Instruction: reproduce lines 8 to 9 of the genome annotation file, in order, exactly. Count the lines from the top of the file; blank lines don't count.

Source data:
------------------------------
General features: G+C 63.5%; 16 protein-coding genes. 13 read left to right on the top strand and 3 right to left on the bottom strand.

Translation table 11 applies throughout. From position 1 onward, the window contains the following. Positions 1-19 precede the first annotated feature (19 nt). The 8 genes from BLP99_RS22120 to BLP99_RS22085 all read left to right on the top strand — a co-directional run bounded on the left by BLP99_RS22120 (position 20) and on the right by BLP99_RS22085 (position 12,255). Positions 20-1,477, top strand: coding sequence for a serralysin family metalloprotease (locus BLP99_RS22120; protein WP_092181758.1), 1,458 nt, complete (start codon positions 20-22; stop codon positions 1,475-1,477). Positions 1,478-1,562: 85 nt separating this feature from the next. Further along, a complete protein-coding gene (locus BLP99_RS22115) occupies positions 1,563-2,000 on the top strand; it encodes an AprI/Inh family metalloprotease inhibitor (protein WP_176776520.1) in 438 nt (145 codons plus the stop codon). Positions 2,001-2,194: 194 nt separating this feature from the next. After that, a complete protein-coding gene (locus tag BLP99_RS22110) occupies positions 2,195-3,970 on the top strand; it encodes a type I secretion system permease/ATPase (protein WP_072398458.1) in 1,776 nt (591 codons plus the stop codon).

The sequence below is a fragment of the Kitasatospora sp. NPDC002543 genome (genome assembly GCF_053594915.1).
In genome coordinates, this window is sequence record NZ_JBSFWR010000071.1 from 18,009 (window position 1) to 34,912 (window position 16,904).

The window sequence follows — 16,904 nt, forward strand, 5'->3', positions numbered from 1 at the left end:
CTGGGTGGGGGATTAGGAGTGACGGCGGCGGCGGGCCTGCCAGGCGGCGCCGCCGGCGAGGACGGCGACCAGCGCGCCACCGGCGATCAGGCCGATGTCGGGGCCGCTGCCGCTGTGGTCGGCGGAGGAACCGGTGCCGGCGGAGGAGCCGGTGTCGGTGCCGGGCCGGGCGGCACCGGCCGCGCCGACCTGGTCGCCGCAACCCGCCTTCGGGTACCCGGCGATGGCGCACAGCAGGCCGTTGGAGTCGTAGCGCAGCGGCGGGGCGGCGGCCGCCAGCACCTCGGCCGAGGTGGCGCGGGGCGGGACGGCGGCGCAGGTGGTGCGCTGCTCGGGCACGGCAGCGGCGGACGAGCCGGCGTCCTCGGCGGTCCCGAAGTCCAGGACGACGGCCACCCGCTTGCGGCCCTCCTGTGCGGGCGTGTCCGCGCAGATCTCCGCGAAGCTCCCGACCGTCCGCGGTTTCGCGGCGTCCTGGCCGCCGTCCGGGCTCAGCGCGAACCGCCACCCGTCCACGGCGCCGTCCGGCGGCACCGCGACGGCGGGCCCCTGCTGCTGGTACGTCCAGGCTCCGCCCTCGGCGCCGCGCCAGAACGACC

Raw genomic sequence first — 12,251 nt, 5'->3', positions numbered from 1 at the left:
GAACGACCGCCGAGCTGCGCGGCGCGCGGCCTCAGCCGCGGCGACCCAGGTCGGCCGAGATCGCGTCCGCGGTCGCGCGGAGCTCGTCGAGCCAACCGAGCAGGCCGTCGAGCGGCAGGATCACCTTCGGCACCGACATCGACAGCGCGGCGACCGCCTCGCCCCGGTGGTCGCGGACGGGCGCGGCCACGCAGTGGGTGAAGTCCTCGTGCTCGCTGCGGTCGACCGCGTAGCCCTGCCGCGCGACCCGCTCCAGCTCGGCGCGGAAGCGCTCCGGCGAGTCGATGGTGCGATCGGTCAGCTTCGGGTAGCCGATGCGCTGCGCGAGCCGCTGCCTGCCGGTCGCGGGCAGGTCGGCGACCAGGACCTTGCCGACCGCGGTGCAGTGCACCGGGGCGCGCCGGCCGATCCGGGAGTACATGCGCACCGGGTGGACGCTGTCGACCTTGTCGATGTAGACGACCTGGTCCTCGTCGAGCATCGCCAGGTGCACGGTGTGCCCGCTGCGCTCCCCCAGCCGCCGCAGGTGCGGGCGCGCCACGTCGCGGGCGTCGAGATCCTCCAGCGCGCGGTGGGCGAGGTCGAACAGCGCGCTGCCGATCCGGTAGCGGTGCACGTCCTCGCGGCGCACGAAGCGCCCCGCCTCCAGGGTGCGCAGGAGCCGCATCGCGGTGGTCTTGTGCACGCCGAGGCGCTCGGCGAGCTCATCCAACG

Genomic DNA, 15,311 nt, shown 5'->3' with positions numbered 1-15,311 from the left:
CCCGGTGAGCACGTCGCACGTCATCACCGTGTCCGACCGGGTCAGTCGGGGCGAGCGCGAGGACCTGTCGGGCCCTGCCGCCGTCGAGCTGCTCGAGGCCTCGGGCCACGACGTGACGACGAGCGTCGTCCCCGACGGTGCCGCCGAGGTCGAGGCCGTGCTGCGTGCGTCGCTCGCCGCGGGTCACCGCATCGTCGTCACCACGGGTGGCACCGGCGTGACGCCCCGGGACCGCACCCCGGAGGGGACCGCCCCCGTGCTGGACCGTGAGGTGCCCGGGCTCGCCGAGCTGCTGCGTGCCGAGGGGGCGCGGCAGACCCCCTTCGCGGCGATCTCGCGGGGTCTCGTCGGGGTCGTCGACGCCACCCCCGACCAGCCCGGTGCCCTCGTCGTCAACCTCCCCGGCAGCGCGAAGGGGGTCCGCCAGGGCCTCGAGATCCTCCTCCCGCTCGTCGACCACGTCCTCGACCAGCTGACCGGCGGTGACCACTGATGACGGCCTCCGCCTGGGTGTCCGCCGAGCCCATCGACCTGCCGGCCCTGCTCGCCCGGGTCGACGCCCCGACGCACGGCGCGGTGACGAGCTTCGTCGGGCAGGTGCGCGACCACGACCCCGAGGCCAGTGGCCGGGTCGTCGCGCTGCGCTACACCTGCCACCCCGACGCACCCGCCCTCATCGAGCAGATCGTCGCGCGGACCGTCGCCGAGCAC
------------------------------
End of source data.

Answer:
GAACGACCGCCGAGCTGCGCGGCGCGCGGCCTCAGCCGCGGCGACCCAGGTCGGCCGAGATCGCGTCCGCGGTCGCGCGGAGCTCGTCGAGCCAACCGAGCAGGCCGTCGAGCGGCAGGATCACCTTCGGCACCGACATCGACAGCGCGGCGACCGCCTCGCCCCGGTGGTCGCGGACGGGCGCGGCCACGCAGTGGGTGAAGTCCTCGTGCTCGCTGCGGTCGACCGCGTAGCCCTGCCGCGCGACCCGCTCCAGCTCGGCGCGGAAGCGCTCCGGCGAGTCGATGGTGCGATCGGTCAGCTTCGGGTAGCCGATGCGCTGCGCGAGCCGCTGCCTGCCGGTCGCGGGCAGGTCGGCGACCAGGACCTTGCCGACCGCGGTGCAGTGCACCGGGGCGCGCCGGCCGATCCGGGAGTACATGCGCACCGGGTGGACGCTGTCGACCTTGTCGATGTAGACGACCTGGTCCTCGTCGAGCATCGCCAGGTGCACGGTGTGCCCGCTGCGCTCCCCCAGCCGCCGCAGGTGCGGGCGCGCCACGTCGCGGGCGTCGAGATCCTCCAGCGCGCGGTGGGCGAGGTCGAACAGCGCGCTGCCGATCCGGTAGCGGTGCACGTCCTCGCGGCGCACGAAGCGCCCCGCCTCCAGGGTGCGCAGGAGCCGCATCGCGGTGGTCTTGTGCACGCCGAGGCGCTCGGCGAGCTCATCCAACG

Genomic DNA, 15,311 nt, shown 5'->3' with positions numbered 1-15,311 from the left: